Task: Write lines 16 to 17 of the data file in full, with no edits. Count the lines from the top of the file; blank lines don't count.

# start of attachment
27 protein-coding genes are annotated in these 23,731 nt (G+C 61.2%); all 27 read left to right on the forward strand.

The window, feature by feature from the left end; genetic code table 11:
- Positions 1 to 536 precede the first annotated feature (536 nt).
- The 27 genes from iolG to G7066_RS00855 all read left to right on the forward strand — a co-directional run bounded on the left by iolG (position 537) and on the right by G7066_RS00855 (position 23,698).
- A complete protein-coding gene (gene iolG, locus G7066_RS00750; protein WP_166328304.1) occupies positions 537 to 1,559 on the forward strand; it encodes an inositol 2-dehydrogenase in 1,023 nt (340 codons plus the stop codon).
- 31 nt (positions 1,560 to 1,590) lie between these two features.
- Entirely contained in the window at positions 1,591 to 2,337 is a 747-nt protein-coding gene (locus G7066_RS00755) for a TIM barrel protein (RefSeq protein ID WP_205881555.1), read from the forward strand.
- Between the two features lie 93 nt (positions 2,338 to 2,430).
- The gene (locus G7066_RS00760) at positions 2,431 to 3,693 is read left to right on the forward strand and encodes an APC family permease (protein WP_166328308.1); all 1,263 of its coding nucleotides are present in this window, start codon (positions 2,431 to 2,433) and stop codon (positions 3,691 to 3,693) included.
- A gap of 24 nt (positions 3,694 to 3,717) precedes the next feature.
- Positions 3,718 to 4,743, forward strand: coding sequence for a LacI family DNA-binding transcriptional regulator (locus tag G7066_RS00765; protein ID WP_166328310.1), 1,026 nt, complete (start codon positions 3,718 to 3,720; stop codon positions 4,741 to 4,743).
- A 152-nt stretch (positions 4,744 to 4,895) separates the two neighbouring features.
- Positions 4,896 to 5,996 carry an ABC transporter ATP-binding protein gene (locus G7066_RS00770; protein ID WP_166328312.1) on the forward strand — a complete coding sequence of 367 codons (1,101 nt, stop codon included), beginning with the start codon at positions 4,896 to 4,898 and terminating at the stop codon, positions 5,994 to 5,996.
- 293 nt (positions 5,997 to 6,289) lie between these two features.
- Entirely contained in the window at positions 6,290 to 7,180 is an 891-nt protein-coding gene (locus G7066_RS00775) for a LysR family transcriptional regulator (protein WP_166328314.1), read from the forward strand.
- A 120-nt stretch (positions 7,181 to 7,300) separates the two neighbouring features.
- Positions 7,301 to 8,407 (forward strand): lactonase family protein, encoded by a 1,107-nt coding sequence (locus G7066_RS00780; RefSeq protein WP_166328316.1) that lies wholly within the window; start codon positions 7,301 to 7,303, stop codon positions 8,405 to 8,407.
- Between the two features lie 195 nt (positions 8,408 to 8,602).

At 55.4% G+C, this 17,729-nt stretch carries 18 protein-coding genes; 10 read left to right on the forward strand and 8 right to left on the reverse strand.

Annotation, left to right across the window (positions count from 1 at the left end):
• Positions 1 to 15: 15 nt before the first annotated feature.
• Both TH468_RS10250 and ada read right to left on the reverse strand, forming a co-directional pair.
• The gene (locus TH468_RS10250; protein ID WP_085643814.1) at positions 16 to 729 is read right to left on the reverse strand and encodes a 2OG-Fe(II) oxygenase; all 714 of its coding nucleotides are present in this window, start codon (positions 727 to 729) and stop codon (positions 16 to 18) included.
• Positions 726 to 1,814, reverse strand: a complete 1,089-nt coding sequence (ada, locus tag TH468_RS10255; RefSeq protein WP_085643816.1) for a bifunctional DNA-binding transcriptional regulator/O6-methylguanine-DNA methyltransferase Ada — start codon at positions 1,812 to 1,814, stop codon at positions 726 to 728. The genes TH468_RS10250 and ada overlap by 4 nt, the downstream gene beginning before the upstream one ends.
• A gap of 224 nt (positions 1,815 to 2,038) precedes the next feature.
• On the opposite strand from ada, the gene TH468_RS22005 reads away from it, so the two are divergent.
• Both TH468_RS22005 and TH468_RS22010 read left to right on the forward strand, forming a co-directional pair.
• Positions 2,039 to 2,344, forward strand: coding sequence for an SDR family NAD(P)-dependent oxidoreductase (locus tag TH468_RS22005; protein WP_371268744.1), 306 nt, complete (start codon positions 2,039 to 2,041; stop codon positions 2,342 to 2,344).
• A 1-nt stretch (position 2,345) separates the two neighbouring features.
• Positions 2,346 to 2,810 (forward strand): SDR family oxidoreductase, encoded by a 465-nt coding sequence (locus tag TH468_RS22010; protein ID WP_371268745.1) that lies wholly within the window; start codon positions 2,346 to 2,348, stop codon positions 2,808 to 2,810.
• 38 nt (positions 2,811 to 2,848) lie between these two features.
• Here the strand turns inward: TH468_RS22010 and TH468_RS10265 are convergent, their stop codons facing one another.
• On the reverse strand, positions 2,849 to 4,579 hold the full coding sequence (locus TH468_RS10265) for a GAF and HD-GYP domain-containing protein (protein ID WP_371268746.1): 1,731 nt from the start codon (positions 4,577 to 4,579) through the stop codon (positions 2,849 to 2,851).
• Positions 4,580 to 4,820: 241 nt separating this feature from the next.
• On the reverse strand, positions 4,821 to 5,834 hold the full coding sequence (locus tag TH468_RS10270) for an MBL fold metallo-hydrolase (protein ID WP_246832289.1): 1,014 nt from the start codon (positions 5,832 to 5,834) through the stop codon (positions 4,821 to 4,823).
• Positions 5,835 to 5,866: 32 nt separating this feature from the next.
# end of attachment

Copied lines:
- A 120-nt stretch (positions 7,181 to 7,300) separates the two neighbouring features.
- Positions 7,301 to 8,407 (forward strand): lactonase family protein, encoded by a 1,107-nt coding sequence (locus G7066_RS00780; RefSeq protein WP_166328316.1) that lies wholly within the window; start codon positions 7,301 to 7,303, stop codon positions 8,405 to 8,407.